Copyright © 1820 by Du Nguyên.

Translated by: Timothy Allen (2019)

You can find more details here on Goodreads and on StoryGraph.

Were the creator concerned….

This is a quote from the book Songs of Kabir by Kabir, translated from the Hindi by Arvind Krishna Mehrotra.

Quote by Kabir, “Were the Creator Concerned about caste, We’d arrive in the world With a caste mark on the forehead.”

Are you familiar with Kabir’s poetry? I’d love to hear your thoughts in a comment below!

If you’re interested, you can read an excerpt from the book here.

Songs of Kabir – Summary

Here is the book summary:

Transcending divisions of creed, challenging social distinctions of all sorts, and celebrating individual unity with the divine, the poetry of Kabir is one of passion and paradox, of mind-bending riddles and exultant riffs. These new translations by Arvind Krishna Mehrotra, one of India’s finest contemporary poets, bring out the richness, wit, and power of a literary and spiritual master.

Copyright © 1500-1599 by Kabir.

Translated by: Arvind Krishna Mehrotra

You can find more details here on Goodreads and on StoryGraph.

says Kabir

Excerpt from Songs of Kabir by Kabir

This is an excerpt from the book Songs of Kabir by Kabir, translated from the Hindi by Arvind Krishna Mehrotra.

Were the Creator
Concerned about caste,
We’d arrive in the world
With a caste mark on the forehead.

If you say you’re a Brahmin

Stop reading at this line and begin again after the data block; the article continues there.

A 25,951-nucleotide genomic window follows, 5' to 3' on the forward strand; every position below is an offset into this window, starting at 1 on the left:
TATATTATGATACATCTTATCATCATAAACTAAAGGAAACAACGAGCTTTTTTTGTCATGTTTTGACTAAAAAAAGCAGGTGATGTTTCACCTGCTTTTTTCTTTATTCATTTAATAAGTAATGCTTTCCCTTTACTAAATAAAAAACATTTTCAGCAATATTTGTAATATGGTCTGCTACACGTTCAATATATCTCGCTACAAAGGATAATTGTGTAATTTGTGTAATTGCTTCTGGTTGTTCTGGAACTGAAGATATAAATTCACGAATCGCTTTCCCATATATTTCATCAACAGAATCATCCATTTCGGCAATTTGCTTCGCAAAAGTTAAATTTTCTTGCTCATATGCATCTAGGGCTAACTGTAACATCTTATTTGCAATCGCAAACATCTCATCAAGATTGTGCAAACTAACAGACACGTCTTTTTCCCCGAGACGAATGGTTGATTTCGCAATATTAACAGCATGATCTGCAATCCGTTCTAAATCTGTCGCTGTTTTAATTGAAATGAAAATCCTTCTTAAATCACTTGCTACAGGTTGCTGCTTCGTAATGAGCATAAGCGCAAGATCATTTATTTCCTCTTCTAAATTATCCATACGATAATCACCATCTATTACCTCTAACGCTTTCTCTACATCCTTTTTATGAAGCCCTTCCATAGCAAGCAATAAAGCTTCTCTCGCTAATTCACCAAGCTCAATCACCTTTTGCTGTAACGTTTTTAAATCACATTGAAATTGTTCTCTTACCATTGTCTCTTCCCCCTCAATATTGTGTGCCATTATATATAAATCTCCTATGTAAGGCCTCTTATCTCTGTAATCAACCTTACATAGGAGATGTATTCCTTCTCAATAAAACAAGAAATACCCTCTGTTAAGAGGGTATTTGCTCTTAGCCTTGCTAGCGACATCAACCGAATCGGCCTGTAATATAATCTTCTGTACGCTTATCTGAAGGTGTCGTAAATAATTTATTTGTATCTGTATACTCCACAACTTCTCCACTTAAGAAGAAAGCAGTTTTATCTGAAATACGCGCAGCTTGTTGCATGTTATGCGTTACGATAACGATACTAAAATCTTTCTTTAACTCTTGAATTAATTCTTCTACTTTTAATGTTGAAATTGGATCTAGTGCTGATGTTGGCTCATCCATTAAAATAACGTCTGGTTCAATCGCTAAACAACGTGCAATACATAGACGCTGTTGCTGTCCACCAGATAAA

Born of a mother who’s a Brahmin,
Was there a special canal
Through which you were born?

And if you say you’re a Turk
And your mother’s a Turk,
Why weren’t you circumcised
Before birth?

Nobody’s lower-caste;
The lower castes are everywhere
They’re the ones
Who don’t have Rama on their lips.

Kabir says.

I’m waiting for the ferry,
But where are we going,
And is there a paradise anyway?

Besides,
What will I,
Who see you everywhere,

Do there?
I’m okay where I am, says Kabir.
Spare me the trip.

Are you familiar with Kabir’s poetry?
How do you feel about this translation?

I’d love to hear your thoughts in a comment below!

Songs of Kabir – Summary

Here is the book summary:

Transcending divisions of creed, challenging social distinctions of all sorts, and celebrating individual unity with the divine, the poetry of Kabir is one of passion and paradox, of mind-bending riddles and exultant riffs. These new translations by Arvind Krishna Mehrotra, one of India’s finest contemporary poets, bring out the richness, wit, and power of a literary and spiritual master.

Copyright © 1500-1599 by Kabir.

Translated by: Arvind Krishna Mehrotra

You can find more details here on Goodreads and on StoryGraph.

Five modern classic American women poets

Do you want to read more poetry but not sure where to start?

For April, poetry month, I’ll be sharing various poetry recommendations to help you read more poetry.